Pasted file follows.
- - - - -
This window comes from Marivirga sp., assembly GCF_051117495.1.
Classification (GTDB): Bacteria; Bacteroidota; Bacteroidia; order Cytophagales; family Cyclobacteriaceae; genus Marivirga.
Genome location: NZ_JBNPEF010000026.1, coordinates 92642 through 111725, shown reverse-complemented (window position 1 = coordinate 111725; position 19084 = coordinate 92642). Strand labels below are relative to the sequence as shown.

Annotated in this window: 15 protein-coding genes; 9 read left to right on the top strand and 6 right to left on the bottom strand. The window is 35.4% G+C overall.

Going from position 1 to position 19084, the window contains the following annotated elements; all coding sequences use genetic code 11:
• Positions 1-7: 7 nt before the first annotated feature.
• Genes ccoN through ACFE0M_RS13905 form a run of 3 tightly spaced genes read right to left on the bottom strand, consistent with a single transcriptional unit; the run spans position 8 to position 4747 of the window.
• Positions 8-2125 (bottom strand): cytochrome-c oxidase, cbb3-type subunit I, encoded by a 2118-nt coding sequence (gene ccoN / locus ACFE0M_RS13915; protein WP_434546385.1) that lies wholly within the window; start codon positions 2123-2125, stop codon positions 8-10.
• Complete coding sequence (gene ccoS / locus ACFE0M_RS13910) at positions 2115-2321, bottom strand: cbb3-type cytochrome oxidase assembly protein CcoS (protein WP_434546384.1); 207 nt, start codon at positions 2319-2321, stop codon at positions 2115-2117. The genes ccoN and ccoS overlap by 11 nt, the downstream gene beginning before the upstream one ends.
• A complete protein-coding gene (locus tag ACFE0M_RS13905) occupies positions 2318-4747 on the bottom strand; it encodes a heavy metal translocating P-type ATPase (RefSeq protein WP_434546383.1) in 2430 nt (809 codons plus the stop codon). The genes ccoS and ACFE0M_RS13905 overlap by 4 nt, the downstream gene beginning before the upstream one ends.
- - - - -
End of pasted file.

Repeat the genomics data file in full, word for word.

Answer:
This window comes from Marivirga sp., assembly GCF_051117495.1.
Classification (GTDB): Bacteria; Bacteroidota; Bacteroidia; order Cytophagales; family Cyclobacteriaceae; genus Marivirga.
Genome location: NZ_JBNPEF010000026.1, coordinates 92642 through 111725, shown reverse-complemented (window position 1 = coordinate 111725; position 19084 = coordinate 92642). Strand labels below are relative to the sequence as shown.

Annotated in this window: 15 protein-coding genes; 9 read left to right on the top strand and 6 right to left on the bottom strand. The window is 35.4% G+C overall.

Going from position 1 to position 19084, the window contains the following annotated elements; all coding sequences use genetic code 11:
• Positions 1-7: 7 nt before the first annotated feature.
• Genes ccoN through ACFE0M_RS13905 form a run of 3 tightly spaced genes read right to left on the bottom strand, consistent with a single transcriptional unit; the run spans position 8 to position 4747 of the window.
• Positions 8-2125 (bottom strand): cytochrome-c oxidase, cbb3-type subunit I, encoded by a 2118-nt coding sequence (gene ccoN / locus ACFE0M_RS13915; protein WP_434546385.1) that lies wholly within the window; start codon positions 2123-2125, stop codon positions 8-10.
• Complete coding sequence (gene ccoS / locus ACFE0M_RS13910) at positions 2115-2321, bottom strand: cbb3-type cytochrome oxidase assembly protein CcoS (protein WP_434546384.1); 207 nt, start codon at positions 2319-2321, stop codon at positions 2115-2117. The genes ccoN and ccoS overlap by 11 nt, the downstream gene beginning before the upstream one ends.
• A complete protein-coding gene (locus tag ACFE0M_RS13905) occupies positions 2318-4747 on the bottom strand; it encodes a heavy metal translocating P-type ATPase (RefSeq protein WP_434546383.1) in 2430 nt (809 codons plus the stop codon). The genes ccoS and ACFE0M_RS13905 overlap by 4 nt, the downstream gene beginning before the upstream one ends.